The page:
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Wrestler Adeline Gray Takes Sexism To The Mat

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Wrestler Adeline Gray Takes Sexism To The Mat 1

Adeline Gray is on a mission.  The 5x world champion faces Tamyra Mensah-Stock as the headline card in tonight’s FloWrestling event.   Just 24-hours before tonight’s event, the main event between Jordan Burroughs and David Taylor was postponed after contact tracing sidelined the men’s match.  Now all eyes are on the women. Gray says she’s excited to show Burrows and Taylor’s fans “a glimpse of high-level women’s wrestling.”

We spoke to Gray just moments after she found out her card had become the main event.  She was remarkably calm, excited to become the headliner but unfazed by the attention.  In talking to Gray, it’s clear she’s comfortable in the spotlight and relishes the pressure.  She’s determined to shine a bright light on women’s wrestling and women’s sport in general. 

Gray’s on track to have a “very winning year” with the upcoming Tokyo Summer Games followed by the World Championships two months later.   We spoke to her about training during a pandemic, overcoming sexism in sports and her mission to elevate opportunities for all women.

Meet Adeline Gray: world champion, headliner and total inspiration.

From Opening Act To Main Attraction

“In the beginning of 2020 I believe they had the first few cards and had zero women on their cards. As we’ve had a push for more opportunities for women we’ve seen more women put on cards and more opportunities for them.  As more people show interest, there’s more opportunities for us to get out there and show people that we’re working hard and dedicating our lives to sport.

It’s unfortunate circumstances. I would have loved to have been picked for the main card months ago and had the full publicity, but to find out less than 24-hours in advance – it’s a big honor and we’re going to go out there and represent well.”

My World Got Cancelled

“The Olympic Training Center shut down in the beginning of this year once COVID became rampant in the US. I got kicked out my home and didn’t have a place to live and our gyms were all shut down so I spent the first bit of it trying to find my footing and get a place to live and get some equipment in my basement, just like everybody did.

We’ve had a really challenging time bouncing from gym to gym.  It’s been hard to get into a rhythm.  The sports world completely shut down.  With a combat sport like wrestling we’ve had to up our levels of caution.  It’s been really hard for a lot of people. You’re going to see some jumps depending on what countries were able to continue to train.”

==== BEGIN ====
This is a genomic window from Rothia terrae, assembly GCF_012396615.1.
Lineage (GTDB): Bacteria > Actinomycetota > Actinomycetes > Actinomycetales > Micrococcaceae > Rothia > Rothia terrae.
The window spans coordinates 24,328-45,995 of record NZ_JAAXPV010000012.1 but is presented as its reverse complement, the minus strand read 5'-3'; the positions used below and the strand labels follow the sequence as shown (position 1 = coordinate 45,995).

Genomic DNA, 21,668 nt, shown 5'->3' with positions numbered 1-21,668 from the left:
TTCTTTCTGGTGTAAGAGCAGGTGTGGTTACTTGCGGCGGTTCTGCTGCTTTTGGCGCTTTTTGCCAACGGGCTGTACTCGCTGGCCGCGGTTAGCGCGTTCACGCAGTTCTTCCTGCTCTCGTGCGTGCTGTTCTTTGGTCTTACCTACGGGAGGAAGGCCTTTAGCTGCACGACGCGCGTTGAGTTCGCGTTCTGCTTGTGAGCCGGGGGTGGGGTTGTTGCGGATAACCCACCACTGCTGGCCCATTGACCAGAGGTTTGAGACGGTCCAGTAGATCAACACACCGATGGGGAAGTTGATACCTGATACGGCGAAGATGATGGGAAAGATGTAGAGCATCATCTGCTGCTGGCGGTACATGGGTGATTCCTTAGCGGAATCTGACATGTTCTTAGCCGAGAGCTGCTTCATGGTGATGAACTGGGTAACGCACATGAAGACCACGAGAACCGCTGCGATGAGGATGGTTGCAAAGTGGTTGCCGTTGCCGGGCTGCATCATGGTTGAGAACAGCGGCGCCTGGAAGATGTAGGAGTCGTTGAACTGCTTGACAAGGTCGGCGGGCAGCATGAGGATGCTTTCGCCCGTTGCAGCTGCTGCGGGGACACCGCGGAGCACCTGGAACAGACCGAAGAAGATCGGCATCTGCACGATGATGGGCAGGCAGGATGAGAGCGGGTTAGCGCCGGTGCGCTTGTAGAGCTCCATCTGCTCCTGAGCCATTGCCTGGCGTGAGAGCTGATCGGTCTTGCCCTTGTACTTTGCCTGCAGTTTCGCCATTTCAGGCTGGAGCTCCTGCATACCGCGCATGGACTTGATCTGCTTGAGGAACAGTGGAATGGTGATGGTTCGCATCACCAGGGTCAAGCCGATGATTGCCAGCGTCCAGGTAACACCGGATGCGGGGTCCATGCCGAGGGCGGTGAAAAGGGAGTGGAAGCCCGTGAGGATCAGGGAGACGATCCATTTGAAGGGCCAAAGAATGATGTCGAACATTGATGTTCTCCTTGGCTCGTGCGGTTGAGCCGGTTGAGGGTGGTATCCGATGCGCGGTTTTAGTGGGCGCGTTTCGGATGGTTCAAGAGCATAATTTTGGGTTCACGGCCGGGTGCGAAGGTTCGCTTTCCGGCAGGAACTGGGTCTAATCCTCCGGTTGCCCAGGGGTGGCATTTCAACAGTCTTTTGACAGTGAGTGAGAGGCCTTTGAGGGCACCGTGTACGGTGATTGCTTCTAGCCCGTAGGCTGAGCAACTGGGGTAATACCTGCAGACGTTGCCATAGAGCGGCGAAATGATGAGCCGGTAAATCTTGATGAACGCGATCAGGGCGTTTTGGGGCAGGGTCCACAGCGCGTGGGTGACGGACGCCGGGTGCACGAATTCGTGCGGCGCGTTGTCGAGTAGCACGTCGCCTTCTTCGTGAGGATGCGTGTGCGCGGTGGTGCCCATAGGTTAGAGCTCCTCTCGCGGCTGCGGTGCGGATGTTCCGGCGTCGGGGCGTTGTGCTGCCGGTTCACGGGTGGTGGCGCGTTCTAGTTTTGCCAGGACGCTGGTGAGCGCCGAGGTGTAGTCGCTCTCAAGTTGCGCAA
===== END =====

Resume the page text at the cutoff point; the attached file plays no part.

How COVID Has Harmed Women’s Sports

“I always considered myself a professional athlete, but then I watched football on TV while I was being told I couldn’t wrestle.  It showed we still have along way to go when it comes to Olympic sports. The money behind it isn’t the same and there are way fewer women’s leagues than mens so the pandemic has hurt women’s sports more than it’s hurt men’s.  The pandemic took opportunities away from women because those are the only opportunities we have to get exposure and to learn and travel and do things that increase our education and experience level. “

Sexism Almost Altered My Path

“When I was in middle school they had boys wrestling.  They had girls and boys basketball. I went to try out for the wrestling program and they said, ‘Sorry, we only offer boys wrestling.’  I was lucky enough to be born in an era when Title IX was in full effect.  Luckily, the principal got wind of this and invited me to join the team. It became a non-issue because of the principal, but I wonder how many people don’t have that person.  My parents stepped up and said ‘This is illegal’, but how many parents don’t have the knowledge or guts to step up? 

I was able to join the wrestling team and it was actually my path to the Olympics.  I don’t think people realize those opportunities can start in middle school and high school.  I got recognized by a coach who introduced me to the Olympic coach.  I got invited to camp and got put on a path of Olympic involvement, which was different than the path I thought I was going to do which was soccer.  I’m a five-time heavyweight champion and it’s pretty incredible that all could have been stopped by someone telling me they didn’t offer my gender that sport.”

Adeline Gray Looks Ahead: World Championships & A Family

“World Championships for 2021 were already scheduled so we have World Championships two months after the Olympics. I’m going to have to stay both mentally and physically focused and strong through the Olympic Games and into the following World Championship if I want to have a winning year.  It would be challenging to do two major championships in one year, but I think I can do it.   

My husband and I have been putting off having a family because I can not do my job if I am pregnant.  We are hoping to have a family after the World Championship so we’ll evaluate.  That’s a challenge that men don’t have to figure out.”

Follow Adeline here.

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